Reading EEPROM wear it out?

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Hey, just a quick question. Does reading the EEPROM in your program contribute to it's 100,000 (or whatever) cycle lifetime?

- Dean

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No. Make an EEPROM counter (use two locations?), when counter reaches 100.000. Put a message on an LCD: Replace AVR :roll:

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No. The DS talk about "Write/Erase Cycles".

And @RoBSki:

Quote:
Make an EEPROM counter (use two locations?), when counter reaches 100.000.

I assume "two locations" means two bytes. How do You make a counter that reaches 100.000 of that?

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No, 65535, so it's 3. (16777216 max count)

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Guys, there is no reason for him to place a counter into eeprom that counts to 100,000.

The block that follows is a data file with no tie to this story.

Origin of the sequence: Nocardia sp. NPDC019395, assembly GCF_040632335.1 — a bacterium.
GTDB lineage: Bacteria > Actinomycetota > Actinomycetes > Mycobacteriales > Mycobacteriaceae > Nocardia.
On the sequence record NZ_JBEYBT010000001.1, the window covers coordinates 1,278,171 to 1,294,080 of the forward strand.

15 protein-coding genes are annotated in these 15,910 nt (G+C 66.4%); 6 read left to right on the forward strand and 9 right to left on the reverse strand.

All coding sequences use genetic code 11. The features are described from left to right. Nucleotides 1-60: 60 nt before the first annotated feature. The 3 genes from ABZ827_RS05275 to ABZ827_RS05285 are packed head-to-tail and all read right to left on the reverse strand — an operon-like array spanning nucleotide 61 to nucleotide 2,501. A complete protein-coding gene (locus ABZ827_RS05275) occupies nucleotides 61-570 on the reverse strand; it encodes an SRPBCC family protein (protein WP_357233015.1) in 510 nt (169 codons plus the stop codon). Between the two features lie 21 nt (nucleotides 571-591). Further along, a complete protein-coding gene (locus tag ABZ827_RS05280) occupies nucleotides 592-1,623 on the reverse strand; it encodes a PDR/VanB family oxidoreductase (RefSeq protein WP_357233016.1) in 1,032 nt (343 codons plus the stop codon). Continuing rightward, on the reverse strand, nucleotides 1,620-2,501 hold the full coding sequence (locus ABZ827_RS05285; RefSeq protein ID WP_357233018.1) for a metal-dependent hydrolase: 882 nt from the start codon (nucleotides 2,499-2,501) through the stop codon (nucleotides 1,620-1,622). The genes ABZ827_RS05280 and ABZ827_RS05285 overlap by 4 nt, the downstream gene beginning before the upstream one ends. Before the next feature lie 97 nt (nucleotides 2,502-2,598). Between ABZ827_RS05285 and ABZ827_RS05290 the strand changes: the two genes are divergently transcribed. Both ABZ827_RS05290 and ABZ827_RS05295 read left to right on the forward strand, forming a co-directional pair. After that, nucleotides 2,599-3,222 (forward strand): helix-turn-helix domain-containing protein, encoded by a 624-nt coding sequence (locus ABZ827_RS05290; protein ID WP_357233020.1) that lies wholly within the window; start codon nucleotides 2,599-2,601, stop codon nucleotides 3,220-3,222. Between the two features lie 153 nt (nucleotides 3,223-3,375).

The EEPROM will more than likely surpass 100,000.

What needs to be done is his eeprom write routine should *verify* the data that has been written and never erase/write a byte that is the same.

Most people code their eeprom writing routine to always write the value regardless of the prior contents.

the following steps should always be used:

1.) Is the contents of the cell to be written the same? If so, exit the routine.
2.) write the new value
3.) read back the contents of this location through an eeprom read.
4.) are they matched? If not, send an error message or retry the burn again and it may go.

If step 4 fails, your eeprom is at it's end of life or their is a voltage stability issue, etc.

On newer AVR's, I'ld swear I read you could tell the EECR whether or not to erase the cell prior to a write????

If this is the case, you should check if you can OR the bits into an existing cell to avoid the erase cycle saving you a count of +1 burns to that cell.

Regards